Some waters are weedier that others and so are some shorelines. Avoid any obviously weedy area and watch out for unmarked obstacles or floating debris. One clue for spotting weeds or shallows is if aluminium dinghies, paddleboats or canoes occupy an area, none of which need as much clearance underneath as you do.
Sea Doo Docking Question 5: Are There Buoys or Other Markers To Guide You?
Some docking areas have markers to delineate a channel of approach or to point out obstacles like rocks or shoals to avoid. If in doubt, follow someone else in.
Sea Doo Docking Question 6: Where Can You Tie Up?
Always thinking ahead, you need to assess how you will tie up once you come to a stop at the dock. Most have cleats, rings, boards or poles you can tie to, but not always. Also, these are often spaced for larger vessels and are too far apart for you to tie both the front and back of your jet ski properly. Securing both ends is important to ensure that your watercraft doesn’t drift out of position and damage itself or other boats.
Sea Doo Docking Question 7: What Direction Are Wind & Waves Coming From?
As you manoeuvre at lower speed, your jet ski is more susceptible to wind, wave or current action. So it’s always good to know whether these are pushing you toward or away from the dock, and also how strong they are, so you can compensate with a little extra throttle as needed.
The other wind, wave & current (and wake) consideration is to try to find a docking location that’s sheltered enough to protect your jet ski from damage caused by being being bounced around. That’s why I try my best to avoid parking along side any unprotected dock that’s parallel to the shoreline and directly exposed to any of these elements. The land side of such a dock is a better choice.
Sea Doo Docking Question 8: What About Other Docked Boats or Jet Skis?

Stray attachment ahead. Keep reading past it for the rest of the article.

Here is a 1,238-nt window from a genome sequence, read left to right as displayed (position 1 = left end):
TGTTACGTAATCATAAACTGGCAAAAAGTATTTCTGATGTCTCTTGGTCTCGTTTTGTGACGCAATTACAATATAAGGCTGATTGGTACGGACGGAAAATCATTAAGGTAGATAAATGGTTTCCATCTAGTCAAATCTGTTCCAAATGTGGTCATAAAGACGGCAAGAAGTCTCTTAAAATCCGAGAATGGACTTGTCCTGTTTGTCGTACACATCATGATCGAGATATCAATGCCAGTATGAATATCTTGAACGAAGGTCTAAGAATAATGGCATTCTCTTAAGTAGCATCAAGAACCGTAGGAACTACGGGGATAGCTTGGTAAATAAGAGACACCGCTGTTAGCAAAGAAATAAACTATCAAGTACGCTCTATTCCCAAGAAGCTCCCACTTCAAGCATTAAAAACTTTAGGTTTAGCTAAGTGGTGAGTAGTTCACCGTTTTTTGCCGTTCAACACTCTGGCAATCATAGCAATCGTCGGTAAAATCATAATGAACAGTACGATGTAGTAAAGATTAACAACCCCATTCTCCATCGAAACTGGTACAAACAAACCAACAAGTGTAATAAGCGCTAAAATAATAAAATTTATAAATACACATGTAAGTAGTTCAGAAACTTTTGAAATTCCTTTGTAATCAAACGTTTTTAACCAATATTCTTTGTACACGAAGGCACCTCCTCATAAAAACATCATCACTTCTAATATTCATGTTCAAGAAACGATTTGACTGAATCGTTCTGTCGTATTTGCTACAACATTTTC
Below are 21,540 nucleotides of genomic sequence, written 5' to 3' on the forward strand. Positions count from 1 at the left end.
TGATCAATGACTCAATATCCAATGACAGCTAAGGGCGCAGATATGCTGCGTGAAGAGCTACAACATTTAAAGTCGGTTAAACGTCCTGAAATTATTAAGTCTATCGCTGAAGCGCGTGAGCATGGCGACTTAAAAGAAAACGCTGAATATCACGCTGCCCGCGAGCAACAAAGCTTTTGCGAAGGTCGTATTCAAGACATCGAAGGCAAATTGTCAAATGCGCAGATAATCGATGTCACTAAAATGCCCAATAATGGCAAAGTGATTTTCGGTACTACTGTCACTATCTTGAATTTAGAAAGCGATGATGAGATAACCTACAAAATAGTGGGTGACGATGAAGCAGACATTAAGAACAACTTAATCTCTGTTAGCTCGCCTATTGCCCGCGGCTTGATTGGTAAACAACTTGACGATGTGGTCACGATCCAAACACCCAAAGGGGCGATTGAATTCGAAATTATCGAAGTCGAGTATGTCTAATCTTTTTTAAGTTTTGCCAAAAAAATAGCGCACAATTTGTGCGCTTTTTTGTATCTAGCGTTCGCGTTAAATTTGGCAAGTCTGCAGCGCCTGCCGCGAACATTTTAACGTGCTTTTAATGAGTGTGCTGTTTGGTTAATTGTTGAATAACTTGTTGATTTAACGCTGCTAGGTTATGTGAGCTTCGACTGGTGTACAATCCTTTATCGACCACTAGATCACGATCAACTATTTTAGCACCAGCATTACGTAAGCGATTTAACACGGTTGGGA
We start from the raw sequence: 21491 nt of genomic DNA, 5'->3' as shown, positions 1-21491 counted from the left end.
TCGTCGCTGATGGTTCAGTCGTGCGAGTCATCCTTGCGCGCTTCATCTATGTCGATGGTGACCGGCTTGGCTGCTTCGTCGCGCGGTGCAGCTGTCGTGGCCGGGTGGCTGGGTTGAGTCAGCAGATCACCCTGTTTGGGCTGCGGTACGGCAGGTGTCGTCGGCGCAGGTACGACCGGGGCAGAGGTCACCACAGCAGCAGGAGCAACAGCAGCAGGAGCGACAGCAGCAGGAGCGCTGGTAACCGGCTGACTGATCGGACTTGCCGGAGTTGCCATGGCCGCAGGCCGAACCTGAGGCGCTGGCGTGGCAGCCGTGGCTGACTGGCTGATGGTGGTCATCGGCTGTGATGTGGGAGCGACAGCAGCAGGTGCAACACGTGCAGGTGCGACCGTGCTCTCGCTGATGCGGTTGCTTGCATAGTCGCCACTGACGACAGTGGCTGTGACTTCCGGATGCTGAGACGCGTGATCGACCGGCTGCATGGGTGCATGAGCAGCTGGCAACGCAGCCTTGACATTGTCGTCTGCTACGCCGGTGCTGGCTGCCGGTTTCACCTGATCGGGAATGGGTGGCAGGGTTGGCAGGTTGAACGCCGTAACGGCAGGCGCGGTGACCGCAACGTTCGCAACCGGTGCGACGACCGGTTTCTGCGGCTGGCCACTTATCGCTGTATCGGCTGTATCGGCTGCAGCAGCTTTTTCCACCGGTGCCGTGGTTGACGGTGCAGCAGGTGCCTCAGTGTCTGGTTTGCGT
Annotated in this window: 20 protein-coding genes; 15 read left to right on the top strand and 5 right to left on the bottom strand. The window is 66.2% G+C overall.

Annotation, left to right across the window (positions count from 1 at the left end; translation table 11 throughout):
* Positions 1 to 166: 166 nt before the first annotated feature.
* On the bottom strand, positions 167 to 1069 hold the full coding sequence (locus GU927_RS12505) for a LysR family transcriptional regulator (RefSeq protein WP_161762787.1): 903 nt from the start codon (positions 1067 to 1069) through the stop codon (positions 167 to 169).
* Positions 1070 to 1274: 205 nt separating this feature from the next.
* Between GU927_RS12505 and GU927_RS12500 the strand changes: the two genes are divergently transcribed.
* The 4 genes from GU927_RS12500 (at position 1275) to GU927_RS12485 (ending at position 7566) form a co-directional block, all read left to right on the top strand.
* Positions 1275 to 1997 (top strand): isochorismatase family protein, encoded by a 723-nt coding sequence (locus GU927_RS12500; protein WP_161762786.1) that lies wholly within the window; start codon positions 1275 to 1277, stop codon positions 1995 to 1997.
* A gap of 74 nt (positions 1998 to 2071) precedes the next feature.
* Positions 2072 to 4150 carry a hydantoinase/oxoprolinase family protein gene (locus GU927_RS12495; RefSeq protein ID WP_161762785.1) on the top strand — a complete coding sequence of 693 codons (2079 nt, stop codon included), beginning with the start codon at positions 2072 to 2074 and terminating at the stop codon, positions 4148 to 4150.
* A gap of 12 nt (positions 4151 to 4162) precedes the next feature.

Obviously, you can’t dock where there’s not enough space. And you have to be careful about inadvertently other peoples’ boats. So where are the empty spots? Is there room between vessels already docked? If you are with another PWC, can you park with one unit alongside the dock and the other rafting beside the first?
Sea Doo Docking Question 9: What About Other Boat or PWC Traffic?
On busy weekends and at crowded summer marinas, there may be a lot of traffic coming and going. Don’t get so fixated on docking that you aren’t at all times aware of what’s moving around you, what direction it’s going, and who has the right of way.
Sea Doo Docking Question 10: What Side of The Dock Is Best?
Based on your spontaneous evaluation of the above, you need to decide if one side (or area) of a dock is better for your PWC than another. Sometimes it’s a compromise. One spot is farther away from shore, but has a lower dock. Or a spot is more sheltered but is harder to get into. My decision usually comes down to what location will best protect and secure my PWC.
Sea Doo Docking Question 11: What’s The Best Angle of Approach?
Again, based on your evaluation of the above, you must decide what your best approach is to get to the spot you have chosen, so that you can park pointed in a direction that’s best for both entering and exiting. There is no right or wrong answer to this question, just that with all factors considered, you get the best possible opportunity to dock with the least chance of an unexpected outcome.
Sea Doo Docking Tie Up & Fenders
After you have successfully come to a stop at the dock, you need to tie up promptly and protect the dockside of your personal watercraft, all the while holding on to the dock so you don’t drift out of position. That’s why as often as possible, I ready my dock lines (I use 12-footers to more easily reach cleats on higher docks) and fenders before I head into a dock. Just be careful not to dangle a rope into the water where it could get sucked into the impeller. FYI, I use Sea Doo fenders because they snap into place easily and stay there securely to help prevent dings and scratches while I’m still manoeuvring – and they provide a cushion if the side of my jet ski happens to bump the dock. They are also the only fenders I’ve used that have always stayed in place in various conditions and overnight.
After you’ve done it for a while, Sea Doo docking will become easier, but never a no-brainer. As much docking as I’ve done, I always seem to encounter situations that require special attention – and that’s when my mind re-processes my Sea-Doo docking tips to meet any new challenge about how to dock.
If you enjoyed this post, check out my other riding tips.
The tips and advice in this article are the opinions of the author, may not work in every situation and are intended only for the convenience and interest of the reader, who has the personal responsibility to confirm the validity, accuracy and relevancy of this information prior to putting it to their own use.